It is a convenient fiction that completed artworks exist in perfect and isolated purity, framed for eternity. But the truth is more entangled than that, for artworks both grow from, and survive within, what you might call a cultural ecology. And this ecology is itself a moving target: it is an intricate system of balances and inter-dependencies that evolves (or devolves) over time.

The cultural ecology for Loops is a good case in point for it is under constant threat. As a dance, can it outlive the now-88-year-old who is its sole performer? As a digital artwork, can it survive the rapid obsolescence of its hardware and software?

A map of this ecology is our best guide here. A larger, more legible version may be found in pdf form here What follows is an explanation of each of the map’s key areas.


Loops 2008 (triptych)

An example (re)implementation of Loops is released as open source. This reimplementation of the original 2001 and 2005 versions of Loops has transferred it to an alternative operating system platform (Macintosh vs. PC) and alternative graphics library (OpenGL vs. DirectX).

Field authoring platform

Loops was re-implemented in Field, the OpenEnded Group’s new environment for digital artmaking, which is also being released as open source. The capabilities of Field are much broader than what is required for Loops ; the code has been developed over the last five years and underpins all our recent projects, which span diverse fields and media. More information on Field may be found here.


The re-implementation of Loops has been precisely documented in three ways:

  • frame grab archive – a collection of the stills was automatically saved every 20 seconds during the design of the work
  • software build archive – every build of Field’s code is automatically preserved, time-stamped, and annotated
  • working diagram collection – rough conceptual diagrams sketched during the making of the work are re-set for preservation as pdfs.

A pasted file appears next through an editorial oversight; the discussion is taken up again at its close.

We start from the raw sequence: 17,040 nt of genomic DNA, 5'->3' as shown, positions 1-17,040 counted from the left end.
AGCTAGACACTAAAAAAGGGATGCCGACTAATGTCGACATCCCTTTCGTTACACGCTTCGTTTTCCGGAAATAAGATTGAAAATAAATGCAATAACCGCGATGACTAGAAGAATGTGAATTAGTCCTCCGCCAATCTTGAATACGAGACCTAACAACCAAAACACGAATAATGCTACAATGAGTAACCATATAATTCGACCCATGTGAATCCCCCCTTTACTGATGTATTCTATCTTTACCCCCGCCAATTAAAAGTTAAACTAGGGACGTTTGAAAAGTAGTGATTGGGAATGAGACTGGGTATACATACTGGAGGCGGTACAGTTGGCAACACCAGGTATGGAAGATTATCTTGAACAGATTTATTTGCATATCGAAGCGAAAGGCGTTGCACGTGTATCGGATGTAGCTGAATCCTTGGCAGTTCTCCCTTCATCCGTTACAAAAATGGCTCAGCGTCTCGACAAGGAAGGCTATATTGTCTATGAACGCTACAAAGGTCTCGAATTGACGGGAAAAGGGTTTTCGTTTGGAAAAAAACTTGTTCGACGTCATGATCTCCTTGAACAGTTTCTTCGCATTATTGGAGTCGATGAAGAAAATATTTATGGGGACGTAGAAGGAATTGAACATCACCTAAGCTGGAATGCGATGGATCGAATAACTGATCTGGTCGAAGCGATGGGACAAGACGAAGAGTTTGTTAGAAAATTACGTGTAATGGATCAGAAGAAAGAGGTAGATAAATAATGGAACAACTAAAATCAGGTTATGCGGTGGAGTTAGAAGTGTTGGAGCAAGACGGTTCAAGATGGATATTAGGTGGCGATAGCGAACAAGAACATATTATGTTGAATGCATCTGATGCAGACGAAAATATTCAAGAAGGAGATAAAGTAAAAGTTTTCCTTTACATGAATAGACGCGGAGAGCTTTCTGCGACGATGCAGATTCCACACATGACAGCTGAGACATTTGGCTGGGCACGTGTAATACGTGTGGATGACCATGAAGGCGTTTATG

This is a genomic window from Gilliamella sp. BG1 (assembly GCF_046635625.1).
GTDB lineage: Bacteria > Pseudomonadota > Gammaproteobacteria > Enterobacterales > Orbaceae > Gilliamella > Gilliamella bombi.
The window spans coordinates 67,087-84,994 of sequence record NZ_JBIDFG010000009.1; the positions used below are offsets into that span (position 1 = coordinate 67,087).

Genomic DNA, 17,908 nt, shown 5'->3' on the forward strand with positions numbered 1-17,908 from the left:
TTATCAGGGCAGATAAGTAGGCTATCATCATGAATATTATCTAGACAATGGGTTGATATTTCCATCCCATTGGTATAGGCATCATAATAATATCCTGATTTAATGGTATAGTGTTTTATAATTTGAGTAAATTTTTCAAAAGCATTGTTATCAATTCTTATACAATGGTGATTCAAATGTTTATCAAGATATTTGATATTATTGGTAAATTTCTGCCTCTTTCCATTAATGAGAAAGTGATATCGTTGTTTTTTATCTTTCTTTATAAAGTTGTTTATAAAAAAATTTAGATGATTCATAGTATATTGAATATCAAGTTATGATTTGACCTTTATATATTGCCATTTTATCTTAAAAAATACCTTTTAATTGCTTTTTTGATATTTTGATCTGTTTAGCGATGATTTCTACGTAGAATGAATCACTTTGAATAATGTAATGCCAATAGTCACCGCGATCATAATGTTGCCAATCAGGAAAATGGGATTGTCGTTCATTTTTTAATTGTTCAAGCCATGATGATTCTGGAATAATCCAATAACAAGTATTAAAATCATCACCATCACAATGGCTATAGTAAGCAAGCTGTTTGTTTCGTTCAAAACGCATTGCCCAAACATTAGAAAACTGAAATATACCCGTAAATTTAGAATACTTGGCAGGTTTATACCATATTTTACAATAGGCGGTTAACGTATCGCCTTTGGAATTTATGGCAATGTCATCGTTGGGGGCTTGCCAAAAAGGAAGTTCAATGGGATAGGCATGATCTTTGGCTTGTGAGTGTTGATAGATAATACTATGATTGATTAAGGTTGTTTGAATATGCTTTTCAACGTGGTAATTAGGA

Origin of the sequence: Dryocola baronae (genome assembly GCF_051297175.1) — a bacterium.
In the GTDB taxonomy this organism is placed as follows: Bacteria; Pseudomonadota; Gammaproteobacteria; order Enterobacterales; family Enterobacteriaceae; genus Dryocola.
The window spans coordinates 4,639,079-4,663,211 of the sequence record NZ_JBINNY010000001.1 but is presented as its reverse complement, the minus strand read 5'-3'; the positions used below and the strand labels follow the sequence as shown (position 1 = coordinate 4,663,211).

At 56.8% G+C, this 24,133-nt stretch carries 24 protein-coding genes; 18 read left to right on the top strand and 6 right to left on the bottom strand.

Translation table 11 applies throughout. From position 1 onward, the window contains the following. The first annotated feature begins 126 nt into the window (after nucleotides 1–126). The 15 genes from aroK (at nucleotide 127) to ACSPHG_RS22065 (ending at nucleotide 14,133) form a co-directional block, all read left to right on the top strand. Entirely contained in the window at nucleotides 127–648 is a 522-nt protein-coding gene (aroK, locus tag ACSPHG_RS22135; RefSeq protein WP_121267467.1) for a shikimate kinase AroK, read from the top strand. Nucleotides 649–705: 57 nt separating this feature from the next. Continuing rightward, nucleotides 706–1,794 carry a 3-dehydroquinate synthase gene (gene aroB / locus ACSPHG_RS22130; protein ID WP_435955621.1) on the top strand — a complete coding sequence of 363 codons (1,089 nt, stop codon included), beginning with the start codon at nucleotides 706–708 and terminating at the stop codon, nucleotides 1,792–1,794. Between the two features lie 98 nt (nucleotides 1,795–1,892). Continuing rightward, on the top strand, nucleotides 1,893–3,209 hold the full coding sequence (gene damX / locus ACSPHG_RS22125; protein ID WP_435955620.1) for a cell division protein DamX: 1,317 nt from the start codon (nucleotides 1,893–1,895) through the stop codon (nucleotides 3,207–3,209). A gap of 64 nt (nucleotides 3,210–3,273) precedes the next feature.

The “virtual machine” specification.

The need to recompile the source code ties Loops to a particular machine architecture, a particular programming language, and a particular set of operating system interface, each of which possesses its own, very finite, life-span. To abstract Loops from its implementation we provide a human-readable, high-level description of the Loops and the Loops Score architectures: their core algorithms and logic. This is a description, essentially, of the language that is used to express this work, freed from the particularities of the existing programming languages originally used to implement Loops.

Open source community

By releasing our code as open source, we seek to share it with others in hopes that they will become invested in using the same tools that we do – and indeed to expanding and refining those tools. If a broad community takes up our approach, then the likelihood of Loops’ survival and evolution becomes far greater than if we were to try safeguarding it exclusively.


Motion-capture Data

The motion-captured performance is the original source data-files obtained in the original motion capture session with Cunningham. Together with a description of the file formats in which they are stored (.htr, .fbx, and proprietary), these files enable a three-dimensional reconstruction of the performance.

Voice-over audio

The Cunningham narration is the audio, and the segmented transcription of that audio, of the recording session of Cunningham reading from his diary.

Prepared piano sample library

The prepared piano sample library, recorded by the Cage Trust, forms the source audio palette for Loops Score , the music to Loops. Our “extended pianos” are a set of digital reconfigurations of this prepared piano. The source samples are time-stretched, re-pitched, blended, and assigned to different ranges of the piano keyboard to form nine alternative prepared instruments that exist only digitally.


This work can be connected with the wider contexts of Cunningham’s work, to be found in the archives of both Merce Cunningham and John Cage, both now in the collection of the New York Public Library for the Performing Arts. Visually, to the dance-historical context of the original 1970s Loops choreography; musically, to the music-historical context of the Cage prepared piano. Historically, Cunningham’s narration links back to his diary and notebooks; and Loops Score, with its extensive use of probablistic methods and its digital recreation of a prepared piano, links back to the Cage archive, where Cage’s canonical use of chance operations in music may be explored.